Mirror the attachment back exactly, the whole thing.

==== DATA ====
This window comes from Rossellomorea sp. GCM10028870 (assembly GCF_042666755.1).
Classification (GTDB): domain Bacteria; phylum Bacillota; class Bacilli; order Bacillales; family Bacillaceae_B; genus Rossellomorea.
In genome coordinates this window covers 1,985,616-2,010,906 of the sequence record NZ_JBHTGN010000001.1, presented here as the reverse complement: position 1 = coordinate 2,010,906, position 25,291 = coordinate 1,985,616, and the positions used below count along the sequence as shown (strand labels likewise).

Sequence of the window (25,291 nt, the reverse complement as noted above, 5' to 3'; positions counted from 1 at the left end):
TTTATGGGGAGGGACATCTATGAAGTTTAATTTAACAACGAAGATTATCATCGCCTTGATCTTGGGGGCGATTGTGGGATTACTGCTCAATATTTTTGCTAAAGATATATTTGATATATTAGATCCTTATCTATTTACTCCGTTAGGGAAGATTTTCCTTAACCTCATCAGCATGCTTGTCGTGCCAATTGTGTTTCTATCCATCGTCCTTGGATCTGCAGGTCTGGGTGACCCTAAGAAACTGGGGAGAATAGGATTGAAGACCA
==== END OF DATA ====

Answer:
This window comes from Rossellomorea sp. GCM10028870 (assembly GCF_042666755.1).
Classification (GTDB): domain Bacteria; phylum Bacillota; class Bacilli; order Bacillales; family Bacillaceae_B; genus Rossellomorea.
In genome coordinates this window covers 1,985,616-2,010,906 of the sequence record NZ_JBHTGN010000001.1, presented here as the reverse complement: position 1 = coordinate 2,010,906, position 25,291 = coordinate 1,985,616, and the positions used below count along the sequence as shown (strand labels likewise).

Sequence of the window (25,291 nt, the reverse complement as noted above, 5' to 3'; positions counted from 1 at the left end):
TTTATGGGGAGGGACATCTATGAAGTTTAATTTAACAACGAAGATTATCATCGCCTTGATCTTGGGGGCGATTGTGGGATTACTGCTCAATATTTTTGCTAAAGATATATTTGATATATTAGATCCTTATCTATTTACTCCGTTAGGGAAGATTTTCCTTAACCTCATCAGCATGCTTGTCGTGCCAATTGTGTTTCTATCCATCGTCCTTGGATCTGCAGGTCTGGGTGACCCTAAGAAACTGGGGAGAATAGGATTGAAGACCA